Many employers still believe in the power of wellness programs and are trying to get more employees on board. Photo: iStock

(Bloomberg) — In the fitness center at an investment management firm, Chris Serrano swipes cold goo across my stomach and waves an ultrasound wand. He’s about to perform a test “very similar to what they would do if you were pregnant,” he explains, only this one will measure, to the nearest tenth of a percentage point, just how much of my body is fat.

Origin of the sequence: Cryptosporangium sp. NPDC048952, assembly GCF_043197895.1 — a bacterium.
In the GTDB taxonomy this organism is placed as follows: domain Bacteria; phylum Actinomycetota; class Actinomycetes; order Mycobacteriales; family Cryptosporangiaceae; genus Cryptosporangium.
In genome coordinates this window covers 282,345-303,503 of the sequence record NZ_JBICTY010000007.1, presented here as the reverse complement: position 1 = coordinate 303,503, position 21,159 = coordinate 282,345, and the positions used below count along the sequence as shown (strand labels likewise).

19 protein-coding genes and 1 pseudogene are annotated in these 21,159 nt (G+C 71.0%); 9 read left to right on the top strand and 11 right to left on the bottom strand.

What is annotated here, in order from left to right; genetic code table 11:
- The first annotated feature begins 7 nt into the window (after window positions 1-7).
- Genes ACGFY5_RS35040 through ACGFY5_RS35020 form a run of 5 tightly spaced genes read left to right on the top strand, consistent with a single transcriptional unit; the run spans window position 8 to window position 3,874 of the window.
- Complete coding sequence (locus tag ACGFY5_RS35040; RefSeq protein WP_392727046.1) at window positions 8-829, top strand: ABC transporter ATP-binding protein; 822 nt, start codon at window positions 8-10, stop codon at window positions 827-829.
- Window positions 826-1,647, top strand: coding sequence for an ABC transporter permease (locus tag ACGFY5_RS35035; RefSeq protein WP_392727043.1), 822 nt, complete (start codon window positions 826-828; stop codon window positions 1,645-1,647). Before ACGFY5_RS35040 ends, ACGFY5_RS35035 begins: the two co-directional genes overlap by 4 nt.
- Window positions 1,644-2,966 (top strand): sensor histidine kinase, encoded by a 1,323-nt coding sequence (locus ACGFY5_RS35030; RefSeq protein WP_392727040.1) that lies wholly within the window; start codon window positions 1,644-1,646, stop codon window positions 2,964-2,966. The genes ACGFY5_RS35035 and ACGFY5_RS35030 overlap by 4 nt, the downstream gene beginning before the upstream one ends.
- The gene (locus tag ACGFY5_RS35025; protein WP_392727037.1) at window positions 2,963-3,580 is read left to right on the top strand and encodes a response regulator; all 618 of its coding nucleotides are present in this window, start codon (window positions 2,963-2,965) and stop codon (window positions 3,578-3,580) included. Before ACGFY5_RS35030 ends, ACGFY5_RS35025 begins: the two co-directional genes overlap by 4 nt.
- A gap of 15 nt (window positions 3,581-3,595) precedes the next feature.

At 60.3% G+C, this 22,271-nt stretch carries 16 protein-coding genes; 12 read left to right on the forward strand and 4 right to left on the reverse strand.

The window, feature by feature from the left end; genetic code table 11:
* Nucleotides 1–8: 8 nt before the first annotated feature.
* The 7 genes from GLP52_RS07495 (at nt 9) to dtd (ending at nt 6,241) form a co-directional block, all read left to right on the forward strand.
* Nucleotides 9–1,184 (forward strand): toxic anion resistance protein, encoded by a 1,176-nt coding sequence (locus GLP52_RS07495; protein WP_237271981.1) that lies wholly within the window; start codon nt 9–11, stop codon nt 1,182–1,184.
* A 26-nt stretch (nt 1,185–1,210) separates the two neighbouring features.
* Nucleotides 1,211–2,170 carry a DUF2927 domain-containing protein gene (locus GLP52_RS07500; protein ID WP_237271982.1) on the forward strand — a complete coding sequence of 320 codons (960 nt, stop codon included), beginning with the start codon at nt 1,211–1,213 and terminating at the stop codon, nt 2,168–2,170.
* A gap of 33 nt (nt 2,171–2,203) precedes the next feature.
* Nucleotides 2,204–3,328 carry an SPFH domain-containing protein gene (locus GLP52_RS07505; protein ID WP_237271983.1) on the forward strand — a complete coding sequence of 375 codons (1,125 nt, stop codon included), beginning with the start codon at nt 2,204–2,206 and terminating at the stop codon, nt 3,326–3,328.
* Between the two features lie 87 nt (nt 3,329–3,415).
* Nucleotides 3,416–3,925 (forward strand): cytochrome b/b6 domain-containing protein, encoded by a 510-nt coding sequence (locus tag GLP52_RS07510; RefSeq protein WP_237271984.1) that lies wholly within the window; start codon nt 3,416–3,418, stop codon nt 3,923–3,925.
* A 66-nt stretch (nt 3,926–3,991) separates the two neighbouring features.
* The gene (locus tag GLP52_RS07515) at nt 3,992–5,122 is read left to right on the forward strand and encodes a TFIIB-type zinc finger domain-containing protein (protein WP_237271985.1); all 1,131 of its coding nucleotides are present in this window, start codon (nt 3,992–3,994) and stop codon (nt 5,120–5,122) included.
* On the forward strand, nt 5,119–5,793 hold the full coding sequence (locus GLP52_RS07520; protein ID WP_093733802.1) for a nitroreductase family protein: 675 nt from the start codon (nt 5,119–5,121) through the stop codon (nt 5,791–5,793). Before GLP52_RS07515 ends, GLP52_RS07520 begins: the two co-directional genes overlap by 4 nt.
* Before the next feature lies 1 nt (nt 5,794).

Already he’s grilled me on my health: How many glasses of water do I drink each day? (Not enough.) Can I name three foods with omega-3 fatty acids? (Apparently not; I thought broccoli had all the nutrients.) Next, he’ll have me do lunges, squats, leg lifts and side planks that will reveal, unsurprisingly, that my core and hips are weak. (His prescription: Work out more.) 

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